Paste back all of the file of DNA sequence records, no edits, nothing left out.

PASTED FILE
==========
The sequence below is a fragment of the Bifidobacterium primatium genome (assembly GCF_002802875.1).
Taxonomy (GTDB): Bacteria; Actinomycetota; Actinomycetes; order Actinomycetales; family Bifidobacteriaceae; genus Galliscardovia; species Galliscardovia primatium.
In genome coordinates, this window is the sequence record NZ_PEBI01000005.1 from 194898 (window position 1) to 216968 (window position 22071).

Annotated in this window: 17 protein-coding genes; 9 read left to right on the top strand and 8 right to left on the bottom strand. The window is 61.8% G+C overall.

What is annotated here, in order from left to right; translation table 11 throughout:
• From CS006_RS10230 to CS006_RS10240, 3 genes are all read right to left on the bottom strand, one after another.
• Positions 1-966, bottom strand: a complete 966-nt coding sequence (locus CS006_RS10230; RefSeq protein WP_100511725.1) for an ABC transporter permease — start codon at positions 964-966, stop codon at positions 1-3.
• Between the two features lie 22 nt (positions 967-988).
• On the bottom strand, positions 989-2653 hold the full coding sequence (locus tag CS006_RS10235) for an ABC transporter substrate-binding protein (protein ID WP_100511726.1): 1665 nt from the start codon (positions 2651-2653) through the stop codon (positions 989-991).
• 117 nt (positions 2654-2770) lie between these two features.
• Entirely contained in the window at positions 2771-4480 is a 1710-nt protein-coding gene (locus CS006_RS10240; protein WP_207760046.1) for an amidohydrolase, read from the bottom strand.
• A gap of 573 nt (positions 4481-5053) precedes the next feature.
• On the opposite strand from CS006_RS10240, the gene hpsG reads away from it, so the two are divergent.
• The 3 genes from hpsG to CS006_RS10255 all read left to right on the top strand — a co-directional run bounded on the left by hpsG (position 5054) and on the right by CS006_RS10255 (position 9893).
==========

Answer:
The sequence below is a fragment of the Bifidobacterium primatium genome (assembly GCF_002802875.1).
Taxonomy (GTDB): Bacteria; Actinomycetota; Actinomycetes; order Actinomycetales; family Bifidobacteriaceae; genus Galliscardovia; species Galliscardovia primatium.
In genome coordinates, this window is the sequence record NZ_PEBI01000005.1 from 194898 (window position 1) to 216968 (window position 22071).

Annotated in this window: 17 protein-coding genes; 9 read left to right on the top strand and 8 right to left on the bottom strand. The window is 61.8% G+C overall.

What is annotated here, in order from left to right; translation table 11 throughout:
• From CS006_RS10230 to CS006_RS10240, 3 genes are all read right to left on the bottom strand, one after another.
• Positions 1-966, bottom strand: a complete 966-nt coding sequence (locus CS006_RS10230; RefSeq protein WP_100511725.1) for an ABC transporter permease — start codon at positions 964-966, stop codon at positions 1-3.
• Between the two features lie 22 nt (positions 967-988).
• On the bottom strand, positions 989-2653 hold the full coding sequence (locus tag CS006_RS10235) for an ABC transporter substrate-binding protein (protein ID WP_100511726.1): 1665 nt from the start codon (positions 2651-2653) through the stop codon (positions 989-991).
• 117 nt (positions 2654-2770) lie between these two features.
• Entirely contained in the window at positions 2771-4480 is a 1710-nt protein-coding gene (locus CS006_RS10240; protein WP_207760046.1) for an amidohydrolase, read from the bottom strand.
• A gap of 573 nt (positions 4481-5053) precedes the next feature.
• On the opposite strand from CS006_RS10240, the gene hpsG reads away from it, so the two are divergent.
• The 3 genes from hpsG to CS006_RS10255 all read left to right on the top strand — a co-directional run bounded on the left by hpsG (position 5054) and on the right by CS006_RS10255 (position 9893).